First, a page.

Research Infrastructure Roles: Introduction
Research Infrastructure Roles: Introduction#
Successful research and scientific collaborations rarely occur without individuals, or teams, taking on the work of structuring participants’ interactions, facilitating work, and supporting the impact of the project. These people may be either volunteers or paid, depending on a project’s funding, size, length, and number of organisations involved.
These are called research infrastructure roles because they provide specialised skills, expertise and services required for effectively carrying out and delivering high-quality research.
What is Research Infrastructure?
Physical or digital facilities, resources, expert workforces and specialised services available towards research and for the use of research communities is called Research Infrastructure. References: Science Europe and National Institute of Health and Care Research
Historically, some of these roles were seen as merely ‘research support’ roles, however, there has been a growing recognition that these are a crucial part of research teams, and often a significant proportion of these roles require research expertise. The specifics of these roles will vary but can include handling administrative work, managing data storage, stakeholder engagement, community management, communications, software engineering, events coordination, and a lot more.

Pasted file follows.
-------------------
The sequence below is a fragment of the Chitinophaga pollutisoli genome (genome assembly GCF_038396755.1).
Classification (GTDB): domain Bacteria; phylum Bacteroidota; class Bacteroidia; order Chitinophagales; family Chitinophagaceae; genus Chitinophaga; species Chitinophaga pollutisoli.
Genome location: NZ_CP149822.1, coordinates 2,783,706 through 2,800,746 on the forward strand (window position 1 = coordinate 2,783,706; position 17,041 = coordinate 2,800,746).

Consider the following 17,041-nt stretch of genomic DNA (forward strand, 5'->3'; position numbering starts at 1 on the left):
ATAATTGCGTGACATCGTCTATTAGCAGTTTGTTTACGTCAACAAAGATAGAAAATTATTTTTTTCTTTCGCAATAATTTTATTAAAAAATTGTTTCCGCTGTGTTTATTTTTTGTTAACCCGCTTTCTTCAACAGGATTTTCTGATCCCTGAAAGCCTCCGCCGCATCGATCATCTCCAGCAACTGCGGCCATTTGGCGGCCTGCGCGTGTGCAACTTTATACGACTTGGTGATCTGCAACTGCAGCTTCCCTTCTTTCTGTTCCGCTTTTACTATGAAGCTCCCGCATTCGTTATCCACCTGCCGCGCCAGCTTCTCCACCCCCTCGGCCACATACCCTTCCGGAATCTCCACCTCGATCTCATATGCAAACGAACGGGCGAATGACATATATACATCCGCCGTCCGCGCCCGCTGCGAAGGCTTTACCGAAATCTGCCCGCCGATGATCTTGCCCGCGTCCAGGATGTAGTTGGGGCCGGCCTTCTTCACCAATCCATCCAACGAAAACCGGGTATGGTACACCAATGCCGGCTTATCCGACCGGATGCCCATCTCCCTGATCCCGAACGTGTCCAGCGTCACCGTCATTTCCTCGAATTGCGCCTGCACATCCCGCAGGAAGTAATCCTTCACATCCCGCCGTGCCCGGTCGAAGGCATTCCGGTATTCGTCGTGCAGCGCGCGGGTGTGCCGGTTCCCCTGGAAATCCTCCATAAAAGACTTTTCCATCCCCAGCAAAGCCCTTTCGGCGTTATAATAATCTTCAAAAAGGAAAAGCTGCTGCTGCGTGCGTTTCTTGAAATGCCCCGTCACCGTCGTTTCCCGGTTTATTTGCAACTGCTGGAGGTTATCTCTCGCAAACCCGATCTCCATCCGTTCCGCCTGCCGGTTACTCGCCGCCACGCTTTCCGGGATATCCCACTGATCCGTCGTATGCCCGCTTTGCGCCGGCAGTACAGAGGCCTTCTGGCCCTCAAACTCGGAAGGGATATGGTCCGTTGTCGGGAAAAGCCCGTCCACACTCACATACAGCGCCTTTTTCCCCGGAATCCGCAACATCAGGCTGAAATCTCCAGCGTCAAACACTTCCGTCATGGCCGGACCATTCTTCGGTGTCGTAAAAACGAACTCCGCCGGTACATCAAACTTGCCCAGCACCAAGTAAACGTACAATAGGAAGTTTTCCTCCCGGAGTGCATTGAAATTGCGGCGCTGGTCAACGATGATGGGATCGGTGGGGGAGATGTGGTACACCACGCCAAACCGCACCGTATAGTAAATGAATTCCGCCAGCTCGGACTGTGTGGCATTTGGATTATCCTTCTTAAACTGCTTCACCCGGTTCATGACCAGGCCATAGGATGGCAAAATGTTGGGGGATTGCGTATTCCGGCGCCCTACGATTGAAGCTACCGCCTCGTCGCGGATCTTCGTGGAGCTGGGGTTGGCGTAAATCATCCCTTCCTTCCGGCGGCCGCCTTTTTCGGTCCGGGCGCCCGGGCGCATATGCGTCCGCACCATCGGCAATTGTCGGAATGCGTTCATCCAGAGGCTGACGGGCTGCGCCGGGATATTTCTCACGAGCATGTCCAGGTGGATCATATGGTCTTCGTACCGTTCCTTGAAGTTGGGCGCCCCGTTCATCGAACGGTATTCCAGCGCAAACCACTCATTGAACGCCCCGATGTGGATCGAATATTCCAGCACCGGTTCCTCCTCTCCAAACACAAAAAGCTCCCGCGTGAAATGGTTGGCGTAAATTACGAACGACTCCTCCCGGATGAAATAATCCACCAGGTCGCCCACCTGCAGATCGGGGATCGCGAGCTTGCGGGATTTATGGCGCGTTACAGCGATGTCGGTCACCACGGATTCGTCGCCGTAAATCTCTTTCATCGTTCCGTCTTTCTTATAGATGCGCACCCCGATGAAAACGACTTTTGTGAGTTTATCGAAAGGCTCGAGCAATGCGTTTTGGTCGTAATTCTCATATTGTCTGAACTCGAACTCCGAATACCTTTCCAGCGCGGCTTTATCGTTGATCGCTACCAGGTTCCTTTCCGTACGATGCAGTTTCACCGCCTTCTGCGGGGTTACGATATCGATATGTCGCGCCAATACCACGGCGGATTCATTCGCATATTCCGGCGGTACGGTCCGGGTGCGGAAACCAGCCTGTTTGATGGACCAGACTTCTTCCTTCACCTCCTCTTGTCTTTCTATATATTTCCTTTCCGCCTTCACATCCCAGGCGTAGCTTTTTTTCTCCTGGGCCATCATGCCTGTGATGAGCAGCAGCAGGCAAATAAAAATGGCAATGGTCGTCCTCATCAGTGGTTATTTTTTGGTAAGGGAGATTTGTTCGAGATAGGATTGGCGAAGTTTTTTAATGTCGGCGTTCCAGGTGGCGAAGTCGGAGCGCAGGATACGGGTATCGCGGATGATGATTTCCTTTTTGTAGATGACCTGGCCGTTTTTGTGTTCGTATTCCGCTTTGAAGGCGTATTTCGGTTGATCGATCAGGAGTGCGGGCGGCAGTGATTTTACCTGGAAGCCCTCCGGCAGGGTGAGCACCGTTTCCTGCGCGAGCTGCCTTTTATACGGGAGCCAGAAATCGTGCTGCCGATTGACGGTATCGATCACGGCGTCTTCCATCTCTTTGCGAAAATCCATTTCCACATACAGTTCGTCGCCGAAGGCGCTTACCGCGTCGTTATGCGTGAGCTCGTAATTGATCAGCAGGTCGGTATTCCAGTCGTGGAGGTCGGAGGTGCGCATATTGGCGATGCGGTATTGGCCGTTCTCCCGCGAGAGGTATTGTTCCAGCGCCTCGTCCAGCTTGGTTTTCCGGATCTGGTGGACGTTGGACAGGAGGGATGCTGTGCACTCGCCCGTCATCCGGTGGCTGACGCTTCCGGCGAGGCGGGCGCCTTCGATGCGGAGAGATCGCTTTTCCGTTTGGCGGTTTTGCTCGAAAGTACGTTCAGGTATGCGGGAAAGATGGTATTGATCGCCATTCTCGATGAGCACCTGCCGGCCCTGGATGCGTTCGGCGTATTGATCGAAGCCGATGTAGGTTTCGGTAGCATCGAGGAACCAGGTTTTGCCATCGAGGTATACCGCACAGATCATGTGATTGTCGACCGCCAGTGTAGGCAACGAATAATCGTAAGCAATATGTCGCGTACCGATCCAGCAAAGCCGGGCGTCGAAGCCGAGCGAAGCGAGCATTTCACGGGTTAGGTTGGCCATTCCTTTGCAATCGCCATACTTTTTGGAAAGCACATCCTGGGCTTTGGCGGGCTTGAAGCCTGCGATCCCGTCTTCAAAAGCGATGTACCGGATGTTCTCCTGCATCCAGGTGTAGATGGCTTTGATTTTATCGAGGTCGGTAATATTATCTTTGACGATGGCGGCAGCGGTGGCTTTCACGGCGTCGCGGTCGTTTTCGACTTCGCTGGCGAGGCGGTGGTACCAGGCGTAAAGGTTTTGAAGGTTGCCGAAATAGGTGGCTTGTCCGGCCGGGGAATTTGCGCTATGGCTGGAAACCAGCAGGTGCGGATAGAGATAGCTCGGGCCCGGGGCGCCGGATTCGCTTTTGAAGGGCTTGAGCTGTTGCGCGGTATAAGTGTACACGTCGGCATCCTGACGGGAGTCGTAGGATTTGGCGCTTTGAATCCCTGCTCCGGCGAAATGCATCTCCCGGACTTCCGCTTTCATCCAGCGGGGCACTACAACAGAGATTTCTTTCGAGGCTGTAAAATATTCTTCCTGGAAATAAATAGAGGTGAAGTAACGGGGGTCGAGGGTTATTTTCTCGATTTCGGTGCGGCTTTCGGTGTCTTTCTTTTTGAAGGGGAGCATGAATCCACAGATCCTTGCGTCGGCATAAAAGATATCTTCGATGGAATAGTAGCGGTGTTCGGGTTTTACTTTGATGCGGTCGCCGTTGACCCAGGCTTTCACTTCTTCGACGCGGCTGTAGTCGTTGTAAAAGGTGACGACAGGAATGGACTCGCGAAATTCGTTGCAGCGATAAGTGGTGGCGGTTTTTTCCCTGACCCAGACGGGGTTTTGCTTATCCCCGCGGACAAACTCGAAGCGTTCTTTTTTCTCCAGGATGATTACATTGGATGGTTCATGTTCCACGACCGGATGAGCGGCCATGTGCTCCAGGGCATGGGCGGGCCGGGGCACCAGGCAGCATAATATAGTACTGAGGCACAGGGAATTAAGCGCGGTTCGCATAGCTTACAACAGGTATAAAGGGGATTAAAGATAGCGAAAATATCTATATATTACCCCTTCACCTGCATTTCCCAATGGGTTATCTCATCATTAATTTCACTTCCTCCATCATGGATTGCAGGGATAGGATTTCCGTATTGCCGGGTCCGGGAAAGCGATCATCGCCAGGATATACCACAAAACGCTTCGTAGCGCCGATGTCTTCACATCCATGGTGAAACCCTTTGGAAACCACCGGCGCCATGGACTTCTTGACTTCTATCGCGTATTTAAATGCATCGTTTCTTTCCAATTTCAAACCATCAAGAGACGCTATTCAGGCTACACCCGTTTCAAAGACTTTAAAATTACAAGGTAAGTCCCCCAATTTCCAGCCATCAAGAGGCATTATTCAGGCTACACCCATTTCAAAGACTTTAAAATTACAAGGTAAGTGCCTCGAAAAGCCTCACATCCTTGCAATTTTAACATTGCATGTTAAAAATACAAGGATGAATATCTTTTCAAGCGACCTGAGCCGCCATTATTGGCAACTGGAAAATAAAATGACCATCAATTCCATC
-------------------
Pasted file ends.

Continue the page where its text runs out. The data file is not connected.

People performing these types of roles have varied professional experience and backgrounds, but will often have some research experience, although not necessarily in the field they are now working in.
There are no prerequisites for this chapter.
This chapter of the Turing Way covers examples of different research infrastructure roles, their importance in promoting collaboration, ethical research, and reproducibility, and additional resources to find out more about them.
We invite anyone who works in a research infrastructure role to share their experiences as a case study.
Motivation and Background#
Without research infrastructure roles, a lot of projects would never succeed! But this work is often hidden and not visible in academia, where papers and citations are the primary “reputation currency” and the system is very focused on promoting those in “traditional” academic careers. The motivation for writing this chapter and providing examples of the type of work that goes into research infrastructure is to make this hidden labour visible to a wider audience and highlight just how critical these aspects of research are for any community or project.
Other initiatives such as the Software Sustainability Institute, the Center for Scientific Collaboration & Community Engagement, and the Hidden REF, are all contributing to the growing recognition of the importance of these roles for research.
Examples of Research Infrastructure Roles#
This initial list of examples of Research Infrastructure Roles that has been expanded as part of The Turing Way Hackathon Workshop at the Big Team Science conference 2022.
Research software engineer
Research application manager
Research infrastructure developer
Partnerships development manager
Grant application manager
Community engagement lead
Participatory research manager